Agriculture taking a beating due to COVID-19

Published On September 28, 2020 | By Kyshia Osei | Food

As if the rate of dying soil wasn’t enough of a problem for farmers to worry about, COVID-19 has made it abundantly clear that the challenges in agriculture are mounting.

Humber News spoke with Steven Brackenridge, Director of the Ontario Federation of Agriculture (FOA) to elaborate on some of the issues that farmers are facing in the midst of the COVID pandemic.

Steve Brackenridge - Zone 10 Director on the Ontario Federation of Agriculture (OFA) Board of Directors. (Image provided by Tyler Brooks)

Steve Brackenridge – Zone 10 Director on the Ontario Federation of Agriculture (OFA) Board of Directors. (Image provided by Tyler Brooks)

“As COVID hit there was an immediate change in the whole distribution system. And in Canada, where we normally had paths to restaurants and to hotel and the beverage and food industry, everything switched to basically people eating from home and the grocery store chains,” he said.

“And we weren’t set up to do that. And so that caused the backlog and processing to begin with. Because even though this product could be handled, it maybe wasn’t being handled at plants that could produce to the new market reality that was available.”

Brackenridge went on to explain how production came to a screeching halt when COVID outbreaks were discovered within these facilities, which meant livestock producers took a huge financial hit.

“Once an animal is ready to go to market, they can’t really be held for very long, they become too large then and get discounted. So there was immediately some losses on the livestock side just because of lack of processing capacity,” he said.

But the concept of farm to table seems to be the saving grace of the farming industry.

Brackenridge explained how consumers are looking to reduce their social interactions or the density of people that they’re having to interact with on a daily basis to get their food, which is why farmers markets come in handy.

But COVID has made that almost impossible as the farmers market season was shortened or completely shut down as a result.

Susan Frame is just one of the many smaller farming businesses effected by the COVID-19 pandemic.

Susan Frame (left) owner of Pinecreek Honey with customer during Milton's Farmers Market.

Susan Frame (left) owner of Pinecreek Honey with customer during Milton’s Farmers Market. Photo credit: Kyshia Osei

Frame has been a bee farmer for 20 years, with her ten-year-old business, Pinecreek Honey.

The number of beekeepers in Canada fell by 317 to 10,344 in 2019. Over half of the beekeepers in Canada are located in British Columbia (2,763) and Ontario (2,506).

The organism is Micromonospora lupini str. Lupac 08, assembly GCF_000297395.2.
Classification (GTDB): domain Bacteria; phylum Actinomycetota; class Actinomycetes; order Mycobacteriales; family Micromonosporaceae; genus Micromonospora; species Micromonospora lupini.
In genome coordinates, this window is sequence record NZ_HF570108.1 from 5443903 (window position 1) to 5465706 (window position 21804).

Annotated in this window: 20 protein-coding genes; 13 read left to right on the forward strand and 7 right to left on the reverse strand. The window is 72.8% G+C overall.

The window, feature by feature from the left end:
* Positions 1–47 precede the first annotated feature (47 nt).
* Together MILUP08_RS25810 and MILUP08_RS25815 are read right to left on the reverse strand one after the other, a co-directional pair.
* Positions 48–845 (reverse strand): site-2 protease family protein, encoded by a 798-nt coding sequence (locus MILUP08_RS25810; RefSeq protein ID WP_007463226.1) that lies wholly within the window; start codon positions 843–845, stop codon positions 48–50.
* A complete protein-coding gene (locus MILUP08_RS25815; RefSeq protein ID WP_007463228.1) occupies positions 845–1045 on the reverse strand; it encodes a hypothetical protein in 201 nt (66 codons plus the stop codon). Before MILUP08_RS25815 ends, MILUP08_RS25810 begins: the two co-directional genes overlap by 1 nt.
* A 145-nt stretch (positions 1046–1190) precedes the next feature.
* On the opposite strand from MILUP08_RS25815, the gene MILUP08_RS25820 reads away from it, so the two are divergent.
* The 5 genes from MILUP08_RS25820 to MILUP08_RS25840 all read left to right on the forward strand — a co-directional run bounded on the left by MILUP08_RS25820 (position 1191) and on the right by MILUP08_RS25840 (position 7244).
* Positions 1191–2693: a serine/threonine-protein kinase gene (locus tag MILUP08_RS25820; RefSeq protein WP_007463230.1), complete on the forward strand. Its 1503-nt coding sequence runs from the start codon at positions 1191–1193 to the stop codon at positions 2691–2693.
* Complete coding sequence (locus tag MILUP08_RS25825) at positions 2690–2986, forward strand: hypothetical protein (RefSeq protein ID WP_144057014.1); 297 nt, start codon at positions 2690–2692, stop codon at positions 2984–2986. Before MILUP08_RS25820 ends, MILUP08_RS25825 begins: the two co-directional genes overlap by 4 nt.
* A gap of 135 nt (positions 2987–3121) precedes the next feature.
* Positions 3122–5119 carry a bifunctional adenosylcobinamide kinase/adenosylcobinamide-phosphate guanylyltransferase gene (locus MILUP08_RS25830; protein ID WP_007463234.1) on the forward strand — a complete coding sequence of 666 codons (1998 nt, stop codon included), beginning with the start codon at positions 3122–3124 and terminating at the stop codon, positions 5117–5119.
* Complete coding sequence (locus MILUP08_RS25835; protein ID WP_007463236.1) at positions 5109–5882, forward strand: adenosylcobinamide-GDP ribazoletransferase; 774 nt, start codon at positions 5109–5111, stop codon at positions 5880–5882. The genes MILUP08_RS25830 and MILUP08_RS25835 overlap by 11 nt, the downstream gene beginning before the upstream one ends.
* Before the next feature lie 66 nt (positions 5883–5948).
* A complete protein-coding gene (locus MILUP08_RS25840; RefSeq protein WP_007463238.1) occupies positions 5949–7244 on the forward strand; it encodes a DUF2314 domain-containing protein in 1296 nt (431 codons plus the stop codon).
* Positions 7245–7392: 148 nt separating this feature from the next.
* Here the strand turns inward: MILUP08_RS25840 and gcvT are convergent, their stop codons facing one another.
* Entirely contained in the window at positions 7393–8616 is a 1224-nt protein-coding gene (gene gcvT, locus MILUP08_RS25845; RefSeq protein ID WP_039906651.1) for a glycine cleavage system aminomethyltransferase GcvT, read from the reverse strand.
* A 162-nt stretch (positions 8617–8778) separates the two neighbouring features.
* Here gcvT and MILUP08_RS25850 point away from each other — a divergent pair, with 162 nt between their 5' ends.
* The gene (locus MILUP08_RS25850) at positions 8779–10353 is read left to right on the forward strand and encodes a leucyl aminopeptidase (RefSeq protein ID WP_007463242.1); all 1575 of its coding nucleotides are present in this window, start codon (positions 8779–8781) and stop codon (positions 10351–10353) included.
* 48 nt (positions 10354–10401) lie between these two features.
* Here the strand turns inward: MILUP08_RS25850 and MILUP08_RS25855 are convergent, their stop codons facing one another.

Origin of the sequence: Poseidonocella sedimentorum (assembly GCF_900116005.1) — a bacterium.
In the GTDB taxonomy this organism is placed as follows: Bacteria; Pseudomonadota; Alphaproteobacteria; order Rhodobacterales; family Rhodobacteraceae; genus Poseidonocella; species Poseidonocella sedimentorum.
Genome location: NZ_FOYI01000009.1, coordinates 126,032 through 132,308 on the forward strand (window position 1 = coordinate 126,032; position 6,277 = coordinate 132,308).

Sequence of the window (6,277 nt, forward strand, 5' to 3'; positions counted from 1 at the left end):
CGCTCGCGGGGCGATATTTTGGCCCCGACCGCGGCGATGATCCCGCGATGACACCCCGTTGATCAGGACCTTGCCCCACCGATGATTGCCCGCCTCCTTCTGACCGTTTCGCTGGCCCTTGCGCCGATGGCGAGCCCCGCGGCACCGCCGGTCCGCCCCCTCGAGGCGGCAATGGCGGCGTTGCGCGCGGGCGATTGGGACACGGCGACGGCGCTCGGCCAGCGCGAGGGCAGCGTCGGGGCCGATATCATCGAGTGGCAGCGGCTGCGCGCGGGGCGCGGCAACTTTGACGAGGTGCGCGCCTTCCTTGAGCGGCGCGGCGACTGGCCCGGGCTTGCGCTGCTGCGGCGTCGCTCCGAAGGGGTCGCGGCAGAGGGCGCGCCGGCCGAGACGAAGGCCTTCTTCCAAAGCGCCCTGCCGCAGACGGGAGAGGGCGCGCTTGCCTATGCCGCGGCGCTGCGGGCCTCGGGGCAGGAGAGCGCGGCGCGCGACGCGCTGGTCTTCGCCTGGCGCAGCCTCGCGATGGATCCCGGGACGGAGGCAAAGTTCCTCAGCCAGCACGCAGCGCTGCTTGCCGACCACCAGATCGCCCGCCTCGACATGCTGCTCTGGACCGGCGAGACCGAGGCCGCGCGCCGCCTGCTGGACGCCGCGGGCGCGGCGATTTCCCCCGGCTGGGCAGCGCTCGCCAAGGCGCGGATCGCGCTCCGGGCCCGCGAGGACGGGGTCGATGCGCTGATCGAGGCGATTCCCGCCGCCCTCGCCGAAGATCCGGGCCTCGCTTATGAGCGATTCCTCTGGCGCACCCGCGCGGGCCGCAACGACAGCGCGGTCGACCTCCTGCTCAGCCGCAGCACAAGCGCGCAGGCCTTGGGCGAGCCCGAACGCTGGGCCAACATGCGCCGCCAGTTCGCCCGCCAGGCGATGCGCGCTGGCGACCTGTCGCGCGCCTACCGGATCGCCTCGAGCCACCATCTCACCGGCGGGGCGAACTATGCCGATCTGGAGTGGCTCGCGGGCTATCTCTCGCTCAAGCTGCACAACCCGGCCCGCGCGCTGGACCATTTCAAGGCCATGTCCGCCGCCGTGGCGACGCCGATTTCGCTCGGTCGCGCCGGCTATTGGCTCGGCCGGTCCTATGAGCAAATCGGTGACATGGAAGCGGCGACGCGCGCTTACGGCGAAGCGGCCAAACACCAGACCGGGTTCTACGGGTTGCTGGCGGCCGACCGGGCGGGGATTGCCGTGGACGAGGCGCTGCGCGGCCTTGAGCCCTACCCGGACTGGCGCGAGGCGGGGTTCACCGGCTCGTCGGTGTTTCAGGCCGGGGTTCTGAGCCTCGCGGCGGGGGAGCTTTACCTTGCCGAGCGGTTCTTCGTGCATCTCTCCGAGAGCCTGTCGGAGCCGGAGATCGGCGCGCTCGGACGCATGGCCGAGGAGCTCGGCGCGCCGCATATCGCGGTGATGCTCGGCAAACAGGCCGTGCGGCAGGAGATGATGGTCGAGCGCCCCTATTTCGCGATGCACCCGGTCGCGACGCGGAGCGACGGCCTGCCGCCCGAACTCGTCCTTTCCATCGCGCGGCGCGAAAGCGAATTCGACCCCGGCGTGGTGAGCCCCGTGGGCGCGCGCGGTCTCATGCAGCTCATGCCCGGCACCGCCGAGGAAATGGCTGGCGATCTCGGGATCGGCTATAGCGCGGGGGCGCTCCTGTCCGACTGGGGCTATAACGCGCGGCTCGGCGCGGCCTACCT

Frame explained that continuing organically with her business has proven difficult when not much is known about the effects of genetically modified crops on bees and their honey production.

According to Statistics Canada the production and value of honey in Canada had fallen 15.4% to 80.4 million pounds in 2019, the lowest in seven years.

Nationally, the total value of honey sold has gone down 13.8% annually to $173.0 million in 2019. The lowest its been in three years due to lower yields.

“Since this is not a hobby for me, the hardest thing has been the loss of revenue. Because of canceled farmers markets, and festivals. And then not receiving reimbursement for the insurance and the cost of the venue, ” she said.

Frame lost three winter markets and a festival this year and gives a lot of credit to the Milton farmers market, which put proper protocol and safety procedures in place back in May to allow farmers to continue selling their goods safely.

Susan Frame is all smiles behind her mask at the Milton Farmers Market.

Susan Frame is all smiles behind her mask at the Milton Farmers Market. Photo credit: Kyshia Osei

“I do see more of an awareness of shopping local and what it means. As far as the public goes. Hopefully, they realize they’re supporting sustainable family businesses,” she said.

Frame said she was lucky to not have lost many bees this year and that the weather was perfect for them, allowing a bigger yield of honey for the few markets she has been able to attend this year.

Noticing the younger generations taking an interest in more sustainable practices Frame said she remains hopeful for the future of agriculture.

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